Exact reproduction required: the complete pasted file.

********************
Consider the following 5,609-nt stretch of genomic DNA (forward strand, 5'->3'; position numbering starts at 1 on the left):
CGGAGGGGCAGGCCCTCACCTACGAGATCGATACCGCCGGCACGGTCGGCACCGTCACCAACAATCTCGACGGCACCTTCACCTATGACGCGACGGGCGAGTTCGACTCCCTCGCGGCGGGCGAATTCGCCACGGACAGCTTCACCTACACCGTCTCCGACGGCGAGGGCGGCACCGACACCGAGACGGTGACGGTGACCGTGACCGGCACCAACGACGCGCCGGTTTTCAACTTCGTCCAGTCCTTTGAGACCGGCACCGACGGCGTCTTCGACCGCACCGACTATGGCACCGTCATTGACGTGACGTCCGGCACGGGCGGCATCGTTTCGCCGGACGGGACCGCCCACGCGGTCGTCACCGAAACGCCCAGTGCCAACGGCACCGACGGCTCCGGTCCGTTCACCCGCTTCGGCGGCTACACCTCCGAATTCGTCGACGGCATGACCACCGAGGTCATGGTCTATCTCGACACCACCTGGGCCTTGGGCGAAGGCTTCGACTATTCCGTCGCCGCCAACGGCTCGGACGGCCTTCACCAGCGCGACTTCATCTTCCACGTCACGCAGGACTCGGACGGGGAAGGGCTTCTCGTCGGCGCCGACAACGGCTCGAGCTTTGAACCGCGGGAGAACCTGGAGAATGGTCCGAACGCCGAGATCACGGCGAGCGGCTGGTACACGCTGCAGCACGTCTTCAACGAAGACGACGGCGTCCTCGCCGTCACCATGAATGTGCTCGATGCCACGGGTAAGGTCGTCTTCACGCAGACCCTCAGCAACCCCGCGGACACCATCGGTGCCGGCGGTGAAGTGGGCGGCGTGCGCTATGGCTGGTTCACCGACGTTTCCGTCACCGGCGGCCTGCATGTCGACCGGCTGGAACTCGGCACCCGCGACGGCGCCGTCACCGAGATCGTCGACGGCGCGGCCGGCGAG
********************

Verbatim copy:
Consider the following 5,609-nt stretch of genomic DNA (forward strand, 5'->3'; position numbering starts at 1 on the left):
CGGAGGGGCAGGCCCTCACCTACGAGATCGATACCGCCGGCACGGTCGGCACCGTCACCAACAATCTCGACGGCACCTTCACCTATGACGCGACGGGCGAGTTCGACTCCCTCGCGGCGGGCGAATTCGCCACGGACAGCTTCACCTACACCGTCTCCGACGGCGAGGGCGGCACCGACACCGAGACGGTGACGGTGACCGTGACCGGCACCAACGACGCGCCGGTTTTCAACTTCGTCCAGTCCTTTGAGACCGGCACCGACGGCGTCTTCGACCGCACCGACTATGGCACCGTCATTGACGTGACGTCCGGCACGGGCGGCATCGTTTCGCCGGACGGGACCGCCCACGCGGTCGTCACCGAAACGCCCAGTGCCAACGGCACCGACGGCTCCGGTCCGTTCACCCGCTTCGGCGGCTACACCTCCGAATTCGTCGACGGCATGACCACCGAGGTCATGGTCTATCTCGACACCACCTGGGCCTTGGGCGAAGGCTTCGACTATTCCGTCGCCGCCAACGGCTCGGACGGCCTTCACCAGCGCGACTTCATCTTCCACGTCACGCAGGACTCGGACGGGGAAGGGCTTCTCGTCGGCGCCGACAACGGCTCGAGCTTTGAACCGCGGGAGAACCTGGAGAATGGTCCGAACGCCGAGATCACGGCGAGCGGCTGGTACACGCTGCAGCACGTCTTCAACGAAGACGACGGCGTCCTCGCCGTCACCATGAATGTGCTCGATGCCACGGGTAAGGTCGTCTTCACGCAGACCCTCAGCAACCCCGCGGACACCATCGGTGCCGGCGGTGAAGTGGGCGGCGTGCGCTATGGCTGGTTCACCGACGTTTCCGTCACCGGCGGCCTGCATGTCGACCGGCTGGAACTCGGCACCCGCGACGGCGCCGTCACCGAGATCGTCGACGGCGCGGCCGGCGAG